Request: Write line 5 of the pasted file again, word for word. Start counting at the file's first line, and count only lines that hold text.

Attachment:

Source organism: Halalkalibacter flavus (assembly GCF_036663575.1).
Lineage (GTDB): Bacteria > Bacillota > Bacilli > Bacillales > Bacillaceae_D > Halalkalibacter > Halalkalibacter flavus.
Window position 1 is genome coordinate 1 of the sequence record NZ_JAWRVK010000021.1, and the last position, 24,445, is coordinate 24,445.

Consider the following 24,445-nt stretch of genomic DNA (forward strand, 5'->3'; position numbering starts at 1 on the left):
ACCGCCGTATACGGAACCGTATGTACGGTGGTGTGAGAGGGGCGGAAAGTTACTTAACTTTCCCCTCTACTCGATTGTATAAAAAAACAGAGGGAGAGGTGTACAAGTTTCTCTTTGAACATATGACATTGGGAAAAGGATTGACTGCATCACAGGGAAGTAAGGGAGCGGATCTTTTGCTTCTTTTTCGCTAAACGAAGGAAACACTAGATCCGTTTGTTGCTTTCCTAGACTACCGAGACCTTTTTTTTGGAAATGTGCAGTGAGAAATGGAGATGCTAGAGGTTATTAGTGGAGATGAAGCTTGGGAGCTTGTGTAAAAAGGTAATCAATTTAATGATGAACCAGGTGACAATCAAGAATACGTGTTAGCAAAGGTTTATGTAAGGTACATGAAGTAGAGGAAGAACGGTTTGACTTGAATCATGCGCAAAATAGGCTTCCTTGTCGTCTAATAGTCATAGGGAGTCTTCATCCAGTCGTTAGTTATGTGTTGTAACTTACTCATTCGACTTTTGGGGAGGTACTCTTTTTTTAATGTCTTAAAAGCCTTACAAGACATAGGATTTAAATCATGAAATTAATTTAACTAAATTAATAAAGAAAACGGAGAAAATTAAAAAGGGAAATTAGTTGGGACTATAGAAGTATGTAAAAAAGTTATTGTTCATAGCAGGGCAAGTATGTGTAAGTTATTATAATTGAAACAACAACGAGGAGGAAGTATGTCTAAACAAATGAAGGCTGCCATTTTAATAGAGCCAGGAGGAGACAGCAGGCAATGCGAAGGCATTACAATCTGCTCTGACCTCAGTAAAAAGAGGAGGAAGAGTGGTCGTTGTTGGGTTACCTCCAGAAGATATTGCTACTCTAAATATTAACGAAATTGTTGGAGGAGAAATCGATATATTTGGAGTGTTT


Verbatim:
ACCGCCGTATACGGAACCGTATGTACGGTGGTGTGAGAGGGGCGGAAAGTTACTTAACTTTCCCCTCTACTCGATTGTATAAAAAAACAGAGGGAGAGGTGTACAAGTTTCTCTTTGAACATATGACATTGGGAAAAGGATTGACTGCATCACAGGGAAGTAAGGGAGCGGATCTTTTGCTTCTTTTTCGCTAAACGAAGGAAACACTAGATCCGTTTGTTGCTTTCCTAGACTACCGAGACCTTTTTTTTGGAAATGTGCAGTGAGAAATGGAGATGCTAGAGGTTATTAGTGGAGATGAAGCTTGGGAGCTTGTGTAAAAAGGTAATCAATTTAATGATGAACCAGGTGACAATCAAGAATACGTGTTAGCAAAGGTTTATGTAAGGTACATGAAGTAGAGGAAGAACGGTTTGACTTGAATCATGCGCAAAATAGGCTTCCTTGTCGTCTAATAGTCATAGGGAGTCTTCATCCAGTCGTTAGTTATGTGTTGTAACTTACTCATTCGACTTTTGGGGAGGTACTCTTTTTTTAATGTCTTAAAAGCCTTACAAGACATAGGATTTAAATCATGAAATTAATTTAACTAAATTAATAAAGAAAACGGAGAAAATTAAAAAGGGAAATTAGTTGGGACTATAGAAGTATGTAAAAAAGTTATTGTTCATAGCAGGGCAAGTATGTGTAAGTTATTATAATTGAAACAACAACGAGGAGGAAGTATGTCTAAACAAATGAAGGCTGCCATTTTAATAGAGCCAGGAGGAGACAGCAGGCAATGCGAAGGCATTACAATCTGCTCTGACCTCAGTAAAAAGAGGAGGAAGAGTGGTCGTTGTTGGGTTACCTCCAGAAGATATTGCTACTCTAAATATTAACGAAATTGTTGGAGGAGAAATCGATATATTTGGAGTGTTT